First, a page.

Beirut Cabinet Crisis, Take Four
The fledgling government of Lebanese Prime Minister Najib Mikati is facing its fourth cabinet crisis in just as many months of rule, again raising questions over just how long Beirut's Hizbullah-dominated government can last.
Even before Mikati's cabinet was formed bitter divisions over funding for the Hague-backed Special Tribunal for Lebanon threatened to bring the newly elected government down and to send Lebanese voters right back to the polls. Hizbullah and its March 8 allies, which now hold a majority in Mikati’s 30-man Cabinet, have dismissed the tribunal as “an American-Israeli court” designed to target the terror group.
Only a vague twelfth-hour formulation leaving the matter undecided allowed the government to publish its plan for governance before the 30 day deadline.
The simmering backroom row over the STL, acierated by the tribunal's indictment earlier this year of four Hizbullah terrorists in the 2005 assassination of then Prime Minister Rafiq Hariri, was shortly sidelined over a near-collapse inducing feud over power bill still being debated in ministerial committees.
Previously 11 pro-Hizbullah ministers threatened to quit over the STL before being brought back to the table by their own parties. But this weekend it finally boiled over following statements made in New York last month by President Michel Sleiman and Prime Minister Najib Mikati, signaling in no uncertain terms that Beirut would meet its international obligations to the STL.
Mikati's decision to back the STL came as his nation found itself under international scrutiny as September's chair for the UN Security Council, raising concerns failing to support the tribunal would lead to charges of hypocrisy; and amid intense ongoing criticism from March 14 opposition parties who accuse Hizbullah of using its arms and militias to undermine the will of the people and impose its extremist policies on Beirut.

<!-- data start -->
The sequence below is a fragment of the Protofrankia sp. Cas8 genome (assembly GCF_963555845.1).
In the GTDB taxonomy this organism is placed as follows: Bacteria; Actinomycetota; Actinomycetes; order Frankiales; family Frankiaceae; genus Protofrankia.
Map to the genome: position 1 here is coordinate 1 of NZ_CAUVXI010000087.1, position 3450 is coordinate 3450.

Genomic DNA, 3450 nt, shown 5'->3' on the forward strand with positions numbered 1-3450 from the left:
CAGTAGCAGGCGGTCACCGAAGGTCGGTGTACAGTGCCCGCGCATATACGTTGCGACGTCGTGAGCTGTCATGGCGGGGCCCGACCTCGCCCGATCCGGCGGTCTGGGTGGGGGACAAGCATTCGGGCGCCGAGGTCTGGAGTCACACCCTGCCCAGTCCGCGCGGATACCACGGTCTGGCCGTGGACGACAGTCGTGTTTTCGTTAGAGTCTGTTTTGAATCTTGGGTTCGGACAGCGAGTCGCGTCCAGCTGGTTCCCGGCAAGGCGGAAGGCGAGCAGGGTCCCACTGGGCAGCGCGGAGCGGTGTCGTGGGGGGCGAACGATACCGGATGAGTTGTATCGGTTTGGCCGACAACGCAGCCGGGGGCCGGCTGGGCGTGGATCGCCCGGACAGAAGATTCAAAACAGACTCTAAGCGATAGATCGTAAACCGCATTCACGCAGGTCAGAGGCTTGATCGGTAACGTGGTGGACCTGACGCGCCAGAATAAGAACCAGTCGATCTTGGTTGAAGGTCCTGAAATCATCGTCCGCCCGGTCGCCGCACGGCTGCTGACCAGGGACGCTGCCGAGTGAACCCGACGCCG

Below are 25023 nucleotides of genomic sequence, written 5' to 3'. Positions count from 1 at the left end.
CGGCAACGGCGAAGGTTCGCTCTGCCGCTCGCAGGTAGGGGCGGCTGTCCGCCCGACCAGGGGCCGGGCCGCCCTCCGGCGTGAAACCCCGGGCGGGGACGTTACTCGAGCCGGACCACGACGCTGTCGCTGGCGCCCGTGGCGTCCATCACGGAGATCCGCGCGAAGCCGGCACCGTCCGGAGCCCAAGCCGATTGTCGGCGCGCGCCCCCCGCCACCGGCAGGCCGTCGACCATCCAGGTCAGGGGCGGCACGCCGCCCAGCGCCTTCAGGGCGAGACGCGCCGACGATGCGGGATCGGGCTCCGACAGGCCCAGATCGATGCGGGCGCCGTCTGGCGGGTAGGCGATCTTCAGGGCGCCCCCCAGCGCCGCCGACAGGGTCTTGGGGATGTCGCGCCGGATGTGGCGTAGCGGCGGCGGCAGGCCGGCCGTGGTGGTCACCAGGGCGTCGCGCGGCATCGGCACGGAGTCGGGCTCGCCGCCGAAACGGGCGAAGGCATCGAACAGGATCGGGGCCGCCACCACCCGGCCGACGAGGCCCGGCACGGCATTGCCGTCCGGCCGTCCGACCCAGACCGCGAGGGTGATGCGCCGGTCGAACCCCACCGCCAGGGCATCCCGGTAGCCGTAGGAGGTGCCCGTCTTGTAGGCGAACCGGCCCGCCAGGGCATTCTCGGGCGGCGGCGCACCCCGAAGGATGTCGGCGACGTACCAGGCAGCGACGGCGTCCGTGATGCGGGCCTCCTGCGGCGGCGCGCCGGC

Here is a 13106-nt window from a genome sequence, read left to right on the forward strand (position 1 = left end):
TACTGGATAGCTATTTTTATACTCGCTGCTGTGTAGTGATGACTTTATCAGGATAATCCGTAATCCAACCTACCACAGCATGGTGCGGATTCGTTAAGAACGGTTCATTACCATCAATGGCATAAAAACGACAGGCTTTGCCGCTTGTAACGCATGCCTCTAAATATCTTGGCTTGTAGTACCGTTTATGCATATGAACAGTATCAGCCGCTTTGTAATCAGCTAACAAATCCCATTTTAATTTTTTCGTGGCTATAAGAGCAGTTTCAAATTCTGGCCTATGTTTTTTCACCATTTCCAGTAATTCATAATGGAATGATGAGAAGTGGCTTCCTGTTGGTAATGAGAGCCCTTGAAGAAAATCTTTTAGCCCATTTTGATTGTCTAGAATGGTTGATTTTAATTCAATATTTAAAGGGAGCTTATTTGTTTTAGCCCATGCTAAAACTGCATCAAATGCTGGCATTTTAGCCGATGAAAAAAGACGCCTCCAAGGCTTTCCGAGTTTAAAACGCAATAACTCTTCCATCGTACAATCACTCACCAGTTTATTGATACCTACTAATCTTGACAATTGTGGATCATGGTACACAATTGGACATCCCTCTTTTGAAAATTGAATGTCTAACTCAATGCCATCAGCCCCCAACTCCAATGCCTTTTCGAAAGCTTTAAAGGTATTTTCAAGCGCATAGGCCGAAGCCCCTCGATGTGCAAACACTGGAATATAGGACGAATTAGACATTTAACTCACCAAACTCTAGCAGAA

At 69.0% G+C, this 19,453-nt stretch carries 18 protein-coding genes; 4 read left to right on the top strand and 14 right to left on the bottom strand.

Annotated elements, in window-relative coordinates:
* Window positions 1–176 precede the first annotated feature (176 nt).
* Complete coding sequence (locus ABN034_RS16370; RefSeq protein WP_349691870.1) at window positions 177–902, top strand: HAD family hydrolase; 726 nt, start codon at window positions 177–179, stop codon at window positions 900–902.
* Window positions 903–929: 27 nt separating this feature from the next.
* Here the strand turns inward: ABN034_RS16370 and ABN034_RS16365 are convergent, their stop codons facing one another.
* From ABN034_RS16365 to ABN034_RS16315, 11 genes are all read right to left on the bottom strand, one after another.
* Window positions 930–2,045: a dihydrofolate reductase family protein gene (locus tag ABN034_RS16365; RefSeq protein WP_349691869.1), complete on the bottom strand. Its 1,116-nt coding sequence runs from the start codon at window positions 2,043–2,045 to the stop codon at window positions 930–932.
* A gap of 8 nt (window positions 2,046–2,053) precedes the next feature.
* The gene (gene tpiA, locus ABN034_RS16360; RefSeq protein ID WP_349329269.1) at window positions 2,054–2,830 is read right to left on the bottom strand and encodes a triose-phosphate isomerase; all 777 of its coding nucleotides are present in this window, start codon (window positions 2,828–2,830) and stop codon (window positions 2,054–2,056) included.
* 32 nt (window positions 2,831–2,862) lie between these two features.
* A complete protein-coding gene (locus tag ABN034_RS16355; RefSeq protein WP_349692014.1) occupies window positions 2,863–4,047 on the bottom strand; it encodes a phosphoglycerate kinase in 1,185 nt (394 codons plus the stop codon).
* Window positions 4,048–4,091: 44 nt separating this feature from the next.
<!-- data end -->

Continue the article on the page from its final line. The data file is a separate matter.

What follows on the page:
The government of leading opposition figure, former Prime Minister Saad Hariri – son of slain Rafiq Hariri – was itself brought down by Hizbullah over his support and funding for the STL. Now Mikati finds himself looking down the same barrel.
“The stances that the president and the prime minister have announced about funding the tribunal do not bind the government. They are merely a matter of opinion,” pro-Hizbullah Labor Minister Charbel Nahhas said in a radio interview Sunday.
“The issue of the tribunal’s funding needs to be discussed by the Cabinet, something which has not happened yet," he added.
Hizbullah’s Minister of State for Administrative Reform Mohammad Fneish declined to comment on Mikati’s remarks on funding the tribunal.
“Hizbullah’s position on the STL is well known,” he told The Daily Star.
Sources close to the Prime Minister told the Daily Star Mikati was meeting with Sleiman to determine a strategy ahead of Wednesday’s cabinet meeting, where the STL dispute is expected to be front and center.
“Behind-the-scene contacts have been launched with the parties concerned to find a satisfactory solution for the problem over the financing of the tribunal,” the source said.
The source said that Mikati’s stance, which was spelled out in his speeches and statements in Beirut and New York, supported the payment of Lebanon’s $32-million funding to the STL.
“Prime Minister Mikati sees that Lebanon’s interest lies in fulfilling its commitments to UN resolutions, particularly Resolution 1757 that established the Special Tribunal for Lebanon,” the source said.
Whether Mikati can do that and keep his government afloat remains to be seen.